| Hong Kong Jewellery 香港珠寶
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  • (From left) Jonathan Kendall, Victor Chan, Guido Grohmann, Ken Lo and Edward Johnson

Authorities promote responsible business practice

The Responsible Jewellery Council (RJC) hosted a discussion themed ‘The Role of Responsible Business Practice in the Future of the Jewellery Industry’ co-organised by the Hong Kong Jewellery & Jade Manufacturers Association (HKJJA) and Hong Kong Trade Development Council (HKTDC) at the 35th Hong Kong International Jewellery Show on 1 March 2018.

After the welcome speech by Ken Lo, chairman of HKJJA, industry experts including Victor Chan, vice chairman of HKJJA, chairman and executive director of Continental Jewellery (MFG) Ltd, Jonathan Kendall, senior vice president of Forevermark and Guido Grohmann, managing director of BV Schmuck + Uhren joined session moderator, RJC’s new director of business development Edward Johnson on stage to examine the importance of responsible business practices of the jewellery industry in the future.

The discussion highlighted the uptick in demand for transparency and accountability from consumers, the establishment of corporate social responsibility (CSR), the needs and consumption behaviour of ‘Generation-Z’ and the strong affinity to social media of the consumers.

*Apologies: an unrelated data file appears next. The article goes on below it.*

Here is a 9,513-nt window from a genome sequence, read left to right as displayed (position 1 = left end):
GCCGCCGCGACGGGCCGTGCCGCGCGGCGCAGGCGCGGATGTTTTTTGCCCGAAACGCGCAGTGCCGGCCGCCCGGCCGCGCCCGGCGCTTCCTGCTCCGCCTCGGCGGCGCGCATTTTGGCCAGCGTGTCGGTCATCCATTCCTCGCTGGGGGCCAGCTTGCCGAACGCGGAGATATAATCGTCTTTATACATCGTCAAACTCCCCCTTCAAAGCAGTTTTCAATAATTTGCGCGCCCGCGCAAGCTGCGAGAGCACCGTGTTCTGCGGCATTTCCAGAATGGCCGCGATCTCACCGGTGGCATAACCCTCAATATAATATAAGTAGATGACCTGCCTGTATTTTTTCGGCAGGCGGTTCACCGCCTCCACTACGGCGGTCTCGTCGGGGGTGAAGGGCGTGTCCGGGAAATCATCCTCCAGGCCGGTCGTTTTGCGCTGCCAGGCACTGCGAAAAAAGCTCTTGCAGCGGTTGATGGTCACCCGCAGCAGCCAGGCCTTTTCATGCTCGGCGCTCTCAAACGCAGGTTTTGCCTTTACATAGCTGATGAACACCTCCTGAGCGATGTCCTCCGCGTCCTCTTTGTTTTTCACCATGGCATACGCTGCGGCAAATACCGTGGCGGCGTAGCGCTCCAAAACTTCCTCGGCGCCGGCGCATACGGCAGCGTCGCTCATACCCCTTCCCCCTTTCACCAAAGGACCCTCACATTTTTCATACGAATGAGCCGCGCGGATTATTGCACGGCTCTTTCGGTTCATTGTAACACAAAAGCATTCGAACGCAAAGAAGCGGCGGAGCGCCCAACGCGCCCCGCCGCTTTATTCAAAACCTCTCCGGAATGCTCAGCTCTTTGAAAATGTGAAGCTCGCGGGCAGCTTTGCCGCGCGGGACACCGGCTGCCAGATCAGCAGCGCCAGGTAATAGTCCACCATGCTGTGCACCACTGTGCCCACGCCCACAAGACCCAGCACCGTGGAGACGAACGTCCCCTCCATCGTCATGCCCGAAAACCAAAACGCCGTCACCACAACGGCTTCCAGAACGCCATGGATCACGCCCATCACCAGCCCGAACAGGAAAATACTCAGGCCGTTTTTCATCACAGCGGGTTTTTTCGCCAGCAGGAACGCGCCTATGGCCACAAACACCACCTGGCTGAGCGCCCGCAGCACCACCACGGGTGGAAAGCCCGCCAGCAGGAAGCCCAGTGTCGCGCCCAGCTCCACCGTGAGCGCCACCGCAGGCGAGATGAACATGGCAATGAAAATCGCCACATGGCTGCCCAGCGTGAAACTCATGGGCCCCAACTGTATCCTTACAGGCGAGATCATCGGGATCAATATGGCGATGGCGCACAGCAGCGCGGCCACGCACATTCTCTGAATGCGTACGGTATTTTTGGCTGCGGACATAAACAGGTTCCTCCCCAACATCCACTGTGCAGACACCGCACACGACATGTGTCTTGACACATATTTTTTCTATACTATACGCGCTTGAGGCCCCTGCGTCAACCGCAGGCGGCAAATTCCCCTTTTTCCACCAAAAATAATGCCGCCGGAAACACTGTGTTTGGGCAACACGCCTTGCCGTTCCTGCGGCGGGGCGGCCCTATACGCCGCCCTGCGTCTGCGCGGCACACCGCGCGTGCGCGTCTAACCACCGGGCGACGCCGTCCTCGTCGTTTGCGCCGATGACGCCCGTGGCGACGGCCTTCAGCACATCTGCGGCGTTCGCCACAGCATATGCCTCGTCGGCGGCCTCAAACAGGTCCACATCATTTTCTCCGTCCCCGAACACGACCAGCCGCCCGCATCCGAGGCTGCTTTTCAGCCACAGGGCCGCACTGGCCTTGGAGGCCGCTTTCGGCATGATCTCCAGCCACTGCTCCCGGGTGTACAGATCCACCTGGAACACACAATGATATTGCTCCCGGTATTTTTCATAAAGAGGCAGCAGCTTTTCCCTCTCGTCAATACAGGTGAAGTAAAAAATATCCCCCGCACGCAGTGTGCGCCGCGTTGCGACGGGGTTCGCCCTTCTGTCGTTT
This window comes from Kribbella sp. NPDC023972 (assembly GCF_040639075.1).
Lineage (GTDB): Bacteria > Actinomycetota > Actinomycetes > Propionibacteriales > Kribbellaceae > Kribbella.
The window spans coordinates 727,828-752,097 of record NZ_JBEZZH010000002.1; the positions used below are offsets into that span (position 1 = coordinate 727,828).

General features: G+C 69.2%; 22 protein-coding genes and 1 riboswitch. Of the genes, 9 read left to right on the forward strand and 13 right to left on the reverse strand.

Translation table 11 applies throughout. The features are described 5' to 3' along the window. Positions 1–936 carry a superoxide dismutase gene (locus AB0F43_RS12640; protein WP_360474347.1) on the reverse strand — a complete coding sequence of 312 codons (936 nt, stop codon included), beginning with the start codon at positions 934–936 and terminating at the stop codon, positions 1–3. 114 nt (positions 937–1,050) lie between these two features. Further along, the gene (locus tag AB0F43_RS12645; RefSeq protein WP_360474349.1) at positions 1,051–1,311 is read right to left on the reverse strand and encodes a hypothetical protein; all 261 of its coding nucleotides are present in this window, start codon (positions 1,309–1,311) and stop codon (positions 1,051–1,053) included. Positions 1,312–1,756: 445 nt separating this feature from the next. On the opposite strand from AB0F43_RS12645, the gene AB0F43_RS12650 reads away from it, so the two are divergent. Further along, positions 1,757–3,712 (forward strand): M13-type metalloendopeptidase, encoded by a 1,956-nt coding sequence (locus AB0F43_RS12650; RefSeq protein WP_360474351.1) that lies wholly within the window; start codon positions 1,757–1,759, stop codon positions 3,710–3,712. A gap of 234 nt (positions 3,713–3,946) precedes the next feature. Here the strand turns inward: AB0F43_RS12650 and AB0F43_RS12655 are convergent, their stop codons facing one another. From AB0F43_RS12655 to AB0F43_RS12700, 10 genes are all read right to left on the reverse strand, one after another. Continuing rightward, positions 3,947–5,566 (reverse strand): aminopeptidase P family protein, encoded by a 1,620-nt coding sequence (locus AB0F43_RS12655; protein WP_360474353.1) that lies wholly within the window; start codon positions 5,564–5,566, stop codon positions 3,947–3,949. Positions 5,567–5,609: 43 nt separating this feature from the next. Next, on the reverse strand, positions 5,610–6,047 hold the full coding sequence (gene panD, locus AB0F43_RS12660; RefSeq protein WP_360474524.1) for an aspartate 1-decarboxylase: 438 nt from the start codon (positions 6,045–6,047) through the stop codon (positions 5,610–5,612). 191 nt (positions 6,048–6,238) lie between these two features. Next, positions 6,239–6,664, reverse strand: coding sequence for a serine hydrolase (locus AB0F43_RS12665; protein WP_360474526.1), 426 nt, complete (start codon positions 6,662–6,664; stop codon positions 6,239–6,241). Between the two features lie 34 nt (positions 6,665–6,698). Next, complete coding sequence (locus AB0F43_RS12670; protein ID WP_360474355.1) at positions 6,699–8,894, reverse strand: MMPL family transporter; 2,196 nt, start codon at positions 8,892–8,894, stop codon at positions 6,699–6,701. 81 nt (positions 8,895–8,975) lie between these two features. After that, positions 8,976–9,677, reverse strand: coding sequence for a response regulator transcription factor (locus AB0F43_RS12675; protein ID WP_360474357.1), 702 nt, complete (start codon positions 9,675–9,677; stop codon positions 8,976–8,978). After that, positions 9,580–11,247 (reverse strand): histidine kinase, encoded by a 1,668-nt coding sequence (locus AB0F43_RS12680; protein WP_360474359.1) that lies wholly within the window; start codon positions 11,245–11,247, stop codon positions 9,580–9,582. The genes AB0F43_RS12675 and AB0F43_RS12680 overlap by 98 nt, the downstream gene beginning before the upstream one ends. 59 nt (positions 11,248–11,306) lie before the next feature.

Chan indicated that CSR in the jewellery industry in mainland China is a challenging issue as the country is still lack of formalised CSR initiatives like that in the West. However, CSR is drawing more and more attention in the Mainland which is largely driven by consumers who pursue sustainable products. Kendall added that consumers nowadays want to know where the gemstones are mined, cut and polished, a trend that the industry must embrace. Grohmann foresaw the next generation of consumers will take responsible business practices into account. Companies should be attentive to ethical practices to prevent viral boycotts on social media such as Twitter and Facebook. 

Echoing similar sentiments, Kendall pointed out that smartphones have dramatically modified consumer behaviour. To allay consumers, especially Gen Z who concerns over product transparency, the gemstone mining process may be documented, allowing buyers to check on the gem's provenance and information about the production pipeline.

When wrapping up the discussion, Johnson commented: “This is a thought- provoking conversation that highlights the need for continuous improvement within the jewellery industry to secure its future.” All of the panelists agreed even radical transparency may become a defining issue in the jewellery business. Each of the guest speakers there were invited to pick just one word which will play a vital role in the future of the jewellery industry; they said “trust”, “integrity” and “leadership”. 

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